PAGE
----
Written by bassist Marcus Miller, this title cut from this 1986 album is Miles Davis' final great song. The production and arrangement -- like much of the rest of Davis' '80s material -- sounds like an advanced version of Michael Jackson's music. But Miller wrote a beautiful and elegant song -- and no amount of cheesy synthesizer and drum programming can overshadow that. Davis riffs on mute throughout, playing more horn than we are used to. While this Miles Davis song dominated the jazz charts, it actually cracked the pop and R&B charts as well.
Recorded in 1972 and released on the 1973 album 'On the Corner,' 'Black Satin' is one of Davis' most haunting tunes from one of his funkiest albums. The rock-fusion from a few years earlier gave away to dirty brand funk, a style Davis acquired in attempt to reconnect with a young black audience. At first people didn't get it, but the album has gone on to be re-evaluated as a classic that has influenced a generation of jazz, electronic, funk and groove musicians. Relatively concise at a mere five minutes, 'Black Satin' sums all this up while giving the album its most lyrical moments.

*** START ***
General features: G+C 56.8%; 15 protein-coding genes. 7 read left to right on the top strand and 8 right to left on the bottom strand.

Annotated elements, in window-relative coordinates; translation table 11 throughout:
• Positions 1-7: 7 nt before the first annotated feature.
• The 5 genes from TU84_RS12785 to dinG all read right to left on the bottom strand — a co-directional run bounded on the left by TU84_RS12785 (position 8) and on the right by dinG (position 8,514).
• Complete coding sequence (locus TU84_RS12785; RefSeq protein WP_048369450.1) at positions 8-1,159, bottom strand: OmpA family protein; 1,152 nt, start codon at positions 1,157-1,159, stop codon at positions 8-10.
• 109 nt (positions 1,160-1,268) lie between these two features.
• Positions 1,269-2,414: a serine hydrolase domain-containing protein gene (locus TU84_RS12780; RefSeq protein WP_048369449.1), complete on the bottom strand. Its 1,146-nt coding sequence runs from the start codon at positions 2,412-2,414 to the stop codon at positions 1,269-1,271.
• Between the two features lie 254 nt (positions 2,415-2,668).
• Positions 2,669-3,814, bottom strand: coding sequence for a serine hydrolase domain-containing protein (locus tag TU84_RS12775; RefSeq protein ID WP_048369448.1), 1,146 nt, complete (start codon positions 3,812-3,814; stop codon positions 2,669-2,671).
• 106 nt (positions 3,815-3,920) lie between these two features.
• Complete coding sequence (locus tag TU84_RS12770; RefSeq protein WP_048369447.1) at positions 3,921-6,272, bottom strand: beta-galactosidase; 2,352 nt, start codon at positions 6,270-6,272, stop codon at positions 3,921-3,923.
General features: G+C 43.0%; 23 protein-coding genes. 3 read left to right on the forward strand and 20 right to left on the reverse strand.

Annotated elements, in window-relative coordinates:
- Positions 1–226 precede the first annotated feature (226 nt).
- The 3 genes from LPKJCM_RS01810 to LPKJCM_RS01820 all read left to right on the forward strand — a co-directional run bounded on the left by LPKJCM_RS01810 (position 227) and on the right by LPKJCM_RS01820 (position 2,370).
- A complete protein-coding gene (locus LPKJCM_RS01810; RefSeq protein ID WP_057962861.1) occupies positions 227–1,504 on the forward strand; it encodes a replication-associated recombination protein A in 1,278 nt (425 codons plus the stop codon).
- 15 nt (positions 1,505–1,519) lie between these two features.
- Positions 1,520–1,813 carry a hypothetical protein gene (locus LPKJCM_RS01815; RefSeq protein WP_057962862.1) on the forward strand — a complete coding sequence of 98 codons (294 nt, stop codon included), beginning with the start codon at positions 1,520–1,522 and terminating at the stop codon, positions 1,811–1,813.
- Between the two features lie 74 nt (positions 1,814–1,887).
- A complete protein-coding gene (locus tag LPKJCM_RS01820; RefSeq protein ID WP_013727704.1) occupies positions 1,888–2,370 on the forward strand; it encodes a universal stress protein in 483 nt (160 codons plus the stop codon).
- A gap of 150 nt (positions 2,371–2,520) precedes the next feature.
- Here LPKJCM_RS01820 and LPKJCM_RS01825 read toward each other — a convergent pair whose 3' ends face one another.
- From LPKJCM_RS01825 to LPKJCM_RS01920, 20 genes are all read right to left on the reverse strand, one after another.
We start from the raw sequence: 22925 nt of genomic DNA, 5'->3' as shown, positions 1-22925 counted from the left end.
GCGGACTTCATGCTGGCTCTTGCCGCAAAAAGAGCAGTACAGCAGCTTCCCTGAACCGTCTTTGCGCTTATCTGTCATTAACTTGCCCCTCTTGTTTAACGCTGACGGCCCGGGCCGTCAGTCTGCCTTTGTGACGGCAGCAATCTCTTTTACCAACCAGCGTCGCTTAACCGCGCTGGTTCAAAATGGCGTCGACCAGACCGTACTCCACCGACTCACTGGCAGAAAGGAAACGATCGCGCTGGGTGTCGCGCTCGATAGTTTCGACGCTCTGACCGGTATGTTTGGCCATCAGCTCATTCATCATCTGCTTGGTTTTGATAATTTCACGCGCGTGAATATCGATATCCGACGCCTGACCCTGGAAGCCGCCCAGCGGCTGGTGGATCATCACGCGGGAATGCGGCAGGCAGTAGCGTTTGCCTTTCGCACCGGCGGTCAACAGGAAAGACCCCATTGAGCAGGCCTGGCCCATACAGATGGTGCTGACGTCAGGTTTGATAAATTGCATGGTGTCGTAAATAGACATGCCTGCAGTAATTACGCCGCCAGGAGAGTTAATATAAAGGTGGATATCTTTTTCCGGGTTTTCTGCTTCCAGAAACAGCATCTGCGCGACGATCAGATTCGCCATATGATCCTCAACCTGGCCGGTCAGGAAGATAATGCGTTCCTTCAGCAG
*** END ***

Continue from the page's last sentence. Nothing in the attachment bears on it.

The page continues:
Universally regarded as the album where Miles Davis went electric, 1970's 'Bitches Brew' is a landmark that is one of the first and greatest jazz-rock fusion albums ever -- mainly due to the unending funky pulse of 'Spanish Key.' Featuring Davis as well as Herbie Hancock, guitarist John McLaughlin and other soon to be stars, the 17-and-a-half-minute song is a richly detailed piece that ebbs and flows around the songs angular hook and funky groove. Davis' playing is the most energetic we'll ever hear from the man who personified cool; plus we get a career-making performance from McLaughlin.
'Seven Steps to Heaven'